Have you noticed your cat drinking more than usual? Increased thirst and urination can be the first sign of serious kidney problems in your cat. Sadly it is common for kidney function to progressively reduce as cats get older. Also known as renal failure, other signs include weight loss, smelly breath and a poor appetite. Affected cats can become dehydrated, lethargic and may vomit. To investigate for kidney disease your vet can perform a clinical exam and collect blood and urine samples. These tests will rule out other causes of excessive thirst in cats including diabetes and hyperthyroid disease. Early diagnosis can aid in the treatment of kidney failure however unfortunately the condition is not curable. Severely affected cats may need to be hospitalised on intravenous fluids to correct dehydration and reduce levels of the toxic kidney by-products. After this special renal food from your vet is the only proven form of ongoing treatment. These diets come in wet and dry varieties, different flavours and need to be fed as the sole diet to be effective. Remember to help your cat stay healthy in their older years with a regular check up with your vet. This is Claude the kitten at our clinic for his checkup.
While many of us may have a friend or family member with Diabetes Mellitus, it is less commonly known that dogs and cats can also develop this disease. Diabetes is associated with the poor production or uptake of the hormone insulin which controls blood sugar levels. In pets the disease is typically seen in middle aged to older pets that are overweight and so is most similar to Type 2 diabetes in humans. The clinical signs are initially increased thirst and urination. Pets then tend to lose weight and become lethargic. Cataracts may form in the eyes causing blindness. Without medical intervention pets will deteriorate and may lapse into a diabetic coma. Your vet can perform simple blood and urine tests to check for high levels of the sugar glucose and rule out other illnesses. Diabetes in dogs is not a curable disease, but is generally well managed with twice daily insulin injections, a strict diabetic dog food and regular blood and urine monitoring. Older overweight cats are at very high risk of developing diabetes. Treatment is commenced with twice daily insulin injections and diabetic cat food. Some cats can then actually go into remission and then be managed with a diabetic diet alone. Hopefully a cure for diabetes for both people and pets will be found in the near future but in the meantime ensure your pet is a healthy weight to reduce the risk of disease. This is 11 year old McIvor whose diabetes is being successfully managed by our clinic.
Fears and phobias are a prevalent behavior problem in our family pets. This distressing state can be brought on by different stimuli, with fireworks and thunderstorms the most common causes. Other phobias include being scared of visitors to the home or even going to the vet clinic. Dogs and cats can express their fear in different ways ranging from being timid, barking, showing aggression or becoming destructive. While there is no simple cure for behavior problems, your vet can certainly help with advice and medication. Short term anti-anxiety medication can be prescribed by your vet for known events that cause stress. Longer term your pet may benefit from behavioural modifications such as crate training and desensitization. Pets can be taught to sleep and eat in a large crate which becomes their safe den where they can feel secure at times of stress. Repeated gentle exposure to a phobia while receiving positive rewards such as food treats or praise can also be helpful over time. Your vet may also suggest consulting a behavioural specialist in certain cases to help your pet live a less stressed-out life. This is 16 year old Frazer who has no fears or phobias making him the perfect cat to live at our vet clinic.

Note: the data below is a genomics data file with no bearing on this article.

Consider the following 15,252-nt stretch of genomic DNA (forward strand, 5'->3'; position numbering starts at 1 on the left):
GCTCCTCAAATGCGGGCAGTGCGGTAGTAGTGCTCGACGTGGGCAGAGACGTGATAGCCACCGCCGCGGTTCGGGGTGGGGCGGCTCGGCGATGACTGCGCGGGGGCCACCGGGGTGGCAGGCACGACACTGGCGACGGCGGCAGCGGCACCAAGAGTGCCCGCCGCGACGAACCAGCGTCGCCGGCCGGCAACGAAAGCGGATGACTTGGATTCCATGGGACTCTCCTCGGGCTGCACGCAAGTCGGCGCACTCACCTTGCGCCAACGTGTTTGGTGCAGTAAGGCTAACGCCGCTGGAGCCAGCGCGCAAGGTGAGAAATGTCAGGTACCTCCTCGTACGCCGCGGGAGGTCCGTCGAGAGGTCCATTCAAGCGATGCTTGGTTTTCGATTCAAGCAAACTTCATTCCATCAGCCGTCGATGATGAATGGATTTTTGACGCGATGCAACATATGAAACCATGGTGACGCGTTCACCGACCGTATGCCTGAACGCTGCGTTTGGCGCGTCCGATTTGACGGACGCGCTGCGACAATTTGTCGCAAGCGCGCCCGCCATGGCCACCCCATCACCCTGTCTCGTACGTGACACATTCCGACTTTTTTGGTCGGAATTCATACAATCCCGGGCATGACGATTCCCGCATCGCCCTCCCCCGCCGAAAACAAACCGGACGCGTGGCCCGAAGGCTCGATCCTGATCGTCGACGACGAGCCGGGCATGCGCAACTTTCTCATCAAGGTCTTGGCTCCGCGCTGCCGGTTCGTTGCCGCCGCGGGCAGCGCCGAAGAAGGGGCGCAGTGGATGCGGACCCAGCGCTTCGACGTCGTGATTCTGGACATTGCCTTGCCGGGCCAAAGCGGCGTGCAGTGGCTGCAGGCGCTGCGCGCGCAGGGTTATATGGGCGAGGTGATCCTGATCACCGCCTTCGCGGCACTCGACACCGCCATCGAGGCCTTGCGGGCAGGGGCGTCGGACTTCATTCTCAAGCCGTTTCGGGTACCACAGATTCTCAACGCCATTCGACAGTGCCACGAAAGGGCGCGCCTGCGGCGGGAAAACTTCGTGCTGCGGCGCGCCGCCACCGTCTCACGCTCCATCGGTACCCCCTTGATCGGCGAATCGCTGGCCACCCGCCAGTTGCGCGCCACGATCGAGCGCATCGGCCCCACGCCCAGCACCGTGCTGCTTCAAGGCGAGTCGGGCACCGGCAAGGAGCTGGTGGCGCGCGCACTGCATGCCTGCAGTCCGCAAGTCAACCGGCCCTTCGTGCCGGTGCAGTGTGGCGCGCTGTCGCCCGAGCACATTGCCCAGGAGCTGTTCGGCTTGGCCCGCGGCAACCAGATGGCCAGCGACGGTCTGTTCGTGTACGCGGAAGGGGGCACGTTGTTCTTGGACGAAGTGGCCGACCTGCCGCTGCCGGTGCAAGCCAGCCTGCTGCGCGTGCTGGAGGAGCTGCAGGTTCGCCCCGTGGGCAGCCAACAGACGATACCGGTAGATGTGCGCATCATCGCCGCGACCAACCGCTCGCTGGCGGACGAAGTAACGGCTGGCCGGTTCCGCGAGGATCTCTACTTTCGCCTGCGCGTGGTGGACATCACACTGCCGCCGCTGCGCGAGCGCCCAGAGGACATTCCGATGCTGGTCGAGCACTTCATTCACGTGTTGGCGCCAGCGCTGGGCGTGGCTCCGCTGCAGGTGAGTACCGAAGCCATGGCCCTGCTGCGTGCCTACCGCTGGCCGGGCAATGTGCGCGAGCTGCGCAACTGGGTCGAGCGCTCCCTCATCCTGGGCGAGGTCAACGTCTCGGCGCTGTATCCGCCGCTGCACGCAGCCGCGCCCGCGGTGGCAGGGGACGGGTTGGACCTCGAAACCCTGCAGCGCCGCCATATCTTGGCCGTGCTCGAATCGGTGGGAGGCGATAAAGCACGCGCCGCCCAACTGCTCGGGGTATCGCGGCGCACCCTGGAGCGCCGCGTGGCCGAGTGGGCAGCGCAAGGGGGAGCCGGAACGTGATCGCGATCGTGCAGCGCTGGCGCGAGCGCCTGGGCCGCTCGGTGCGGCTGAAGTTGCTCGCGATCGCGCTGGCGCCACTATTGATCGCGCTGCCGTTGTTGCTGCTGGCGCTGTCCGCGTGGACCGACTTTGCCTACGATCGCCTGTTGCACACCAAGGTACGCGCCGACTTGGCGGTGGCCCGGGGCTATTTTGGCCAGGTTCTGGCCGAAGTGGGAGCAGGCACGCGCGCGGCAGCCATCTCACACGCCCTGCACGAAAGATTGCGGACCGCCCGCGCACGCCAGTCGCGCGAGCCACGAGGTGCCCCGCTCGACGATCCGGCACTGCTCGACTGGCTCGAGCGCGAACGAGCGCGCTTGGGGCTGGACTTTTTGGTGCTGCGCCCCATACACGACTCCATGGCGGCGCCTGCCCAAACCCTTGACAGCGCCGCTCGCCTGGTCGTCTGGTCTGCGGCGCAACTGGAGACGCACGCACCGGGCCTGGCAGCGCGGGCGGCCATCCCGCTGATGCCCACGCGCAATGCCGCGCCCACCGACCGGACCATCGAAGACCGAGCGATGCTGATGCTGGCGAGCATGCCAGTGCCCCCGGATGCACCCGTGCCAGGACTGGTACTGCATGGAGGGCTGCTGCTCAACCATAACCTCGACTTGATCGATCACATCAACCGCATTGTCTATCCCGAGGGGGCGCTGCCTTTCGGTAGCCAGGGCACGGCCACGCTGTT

Hyperthyroidism is a disease of cats, usually ten years of age or older, caused by excessive production of the thyroid hormone. The role of thyroid hormone in the body is to control metabolism and iodine storage. In cats it is typically a benign overactive thyroid gland tumour located in the neck area that leads to hyperthyroidism. The condition is rare in dogs which instead tend to suffer from the opposite condition of hypothyroidism. After diabetes, hyperthyroidism is the second most common hormonal disease seen in cats. Signs of this condition include hyperactivity, weight loss despite a ravenous appetite and increased thirst and urination. Cats may cry frequently, show poor grooming and have a rapid heartbeat. If left untreated cats become emaciated and can develop fatal heart failure. The good news is that diagnosis involves a simple blood test performed by your vet and there are several good treatment options. The ideal form of treatment is a single dose of radioactive-iodine given as an oral capsule. This is given by a veterinary specialist during a stay in hospital but is safe and has excellent permanent results. An alternative treatment is twice daily anti-thyroid tablet or in cats that are very difficult to pill, a cream applied to their ears. Regular blood and urine tests are required lifelong to monitor this ongoing treatment. Speak to your vet if your older cat has any of these clinical signs so they can offer tests and treatment suitable for your pet. This is Bluebell the 5 year old British Short Hair who was very healthy at her yearly check up and vaccination.